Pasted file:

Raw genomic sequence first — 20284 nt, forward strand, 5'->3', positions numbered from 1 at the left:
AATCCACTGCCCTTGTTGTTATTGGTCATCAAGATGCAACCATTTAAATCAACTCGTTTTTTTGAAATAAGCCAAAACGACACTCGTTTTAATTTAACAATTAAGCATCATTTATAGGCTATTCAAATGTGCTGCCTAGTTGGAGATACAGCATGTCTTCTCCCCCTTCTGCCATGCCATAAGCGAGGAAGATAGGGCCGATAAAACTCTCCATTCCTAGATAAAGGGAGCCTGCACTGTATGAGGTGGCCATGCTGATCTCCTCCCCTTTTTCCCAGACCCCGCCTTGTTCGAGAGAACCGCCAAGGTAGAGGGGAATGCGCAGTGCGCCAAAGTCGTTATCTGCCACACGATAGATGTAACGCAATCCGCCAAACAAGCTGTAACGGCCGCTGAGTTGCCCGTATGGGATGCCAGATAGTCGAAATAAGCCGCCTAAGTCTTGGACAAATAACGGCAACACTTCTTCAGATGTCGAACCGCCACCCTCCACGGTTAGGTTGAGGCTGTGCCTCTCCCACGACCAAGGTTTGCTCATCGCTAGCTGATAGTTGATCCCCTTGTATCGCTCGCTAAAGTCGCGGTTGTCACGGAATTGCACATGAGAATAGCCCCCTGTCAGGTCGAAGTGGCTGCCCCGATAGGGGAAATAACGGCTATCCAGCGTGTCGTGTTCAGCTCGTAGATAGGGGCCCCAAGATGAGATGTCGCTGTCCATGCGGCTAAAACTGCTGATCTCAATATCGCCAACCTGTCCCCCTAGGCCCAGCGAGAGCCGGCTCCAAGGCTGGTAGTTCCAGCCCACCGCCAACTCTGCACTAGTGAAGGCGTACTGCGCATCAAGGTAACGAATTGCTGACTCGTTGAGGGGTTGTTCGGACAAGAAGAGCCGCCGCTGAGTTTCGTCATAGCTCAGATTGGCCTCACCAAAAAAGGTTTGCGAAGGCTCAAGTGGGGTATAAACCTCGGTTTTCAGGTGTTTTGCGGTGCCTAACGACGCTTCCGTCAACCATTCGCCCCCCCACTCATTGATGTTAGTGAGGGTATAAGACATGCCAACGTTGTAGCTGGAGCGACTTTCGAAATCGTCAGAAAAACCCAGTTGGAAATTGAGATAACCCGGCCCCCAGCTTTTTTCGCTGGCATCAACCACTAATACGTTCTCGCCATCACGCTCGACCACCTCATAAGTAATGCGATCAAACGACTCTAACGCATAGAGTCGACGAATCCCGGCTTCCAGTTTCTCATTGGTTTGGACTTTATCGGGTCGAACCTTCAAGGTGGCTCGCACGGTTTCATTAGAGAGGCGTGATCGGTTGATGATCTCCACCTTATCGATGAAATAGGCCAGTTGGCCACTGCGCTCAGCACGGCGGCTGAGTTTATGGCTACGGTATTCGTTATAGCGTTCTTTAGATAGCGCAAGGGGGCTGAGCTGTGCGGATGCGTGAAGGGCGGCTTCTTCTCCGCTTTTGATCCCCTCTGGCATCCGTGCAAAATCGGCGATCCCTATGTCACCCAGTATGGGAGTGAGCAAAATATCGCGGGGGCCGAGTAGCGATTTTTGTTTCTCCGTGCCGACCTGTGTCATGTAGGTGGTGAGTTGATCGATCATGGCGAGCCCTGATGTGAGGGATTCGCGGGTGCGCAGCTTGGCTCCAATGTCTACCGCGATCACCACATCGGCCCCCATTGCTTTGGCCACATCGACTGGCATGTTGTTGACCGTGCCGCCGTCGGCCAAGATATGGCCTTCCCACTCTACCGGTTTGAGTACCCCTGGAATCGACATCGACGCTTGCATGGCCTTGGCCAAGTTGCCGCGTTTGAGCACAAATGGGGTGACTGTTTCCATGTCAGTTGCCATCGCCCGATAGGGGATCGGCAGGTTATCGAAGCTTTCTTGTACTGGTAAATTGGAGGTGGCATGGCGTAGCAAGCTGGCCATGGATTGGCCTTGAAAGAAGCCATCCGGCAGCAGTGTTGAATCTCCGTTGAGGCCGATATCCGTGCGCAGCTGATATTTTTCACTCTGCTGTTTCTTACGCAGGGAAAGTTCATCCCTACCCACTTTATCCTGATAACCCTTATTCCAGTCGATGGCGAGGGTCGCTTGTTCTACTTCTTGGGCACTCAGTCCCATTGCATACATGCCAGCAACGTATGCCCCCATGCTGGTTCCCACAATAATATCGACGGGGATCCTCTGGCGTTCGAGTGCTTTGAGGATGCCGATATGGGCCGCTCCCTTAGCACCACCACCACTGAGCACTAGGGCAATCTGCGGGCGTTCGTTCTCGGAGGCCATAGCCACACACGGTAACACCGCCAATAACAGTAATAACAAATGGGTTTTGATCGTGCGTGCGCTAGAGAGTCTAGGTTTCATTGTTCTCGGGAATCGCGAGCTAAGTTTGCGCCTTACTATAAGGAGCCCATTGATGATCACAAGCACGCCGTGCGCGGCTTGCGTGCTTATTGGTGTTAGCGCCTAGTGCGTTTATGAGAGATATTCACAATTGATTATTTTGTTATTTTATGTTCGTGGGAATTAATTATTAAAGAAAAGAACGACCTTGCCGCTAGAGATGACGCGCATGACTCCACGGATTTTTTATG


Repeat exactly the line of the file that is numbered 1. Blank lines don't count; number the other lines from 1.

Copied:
Raw genomic sequence first — 20284 nt, forward strand, 5'->3', positions numbered from 1 at the left: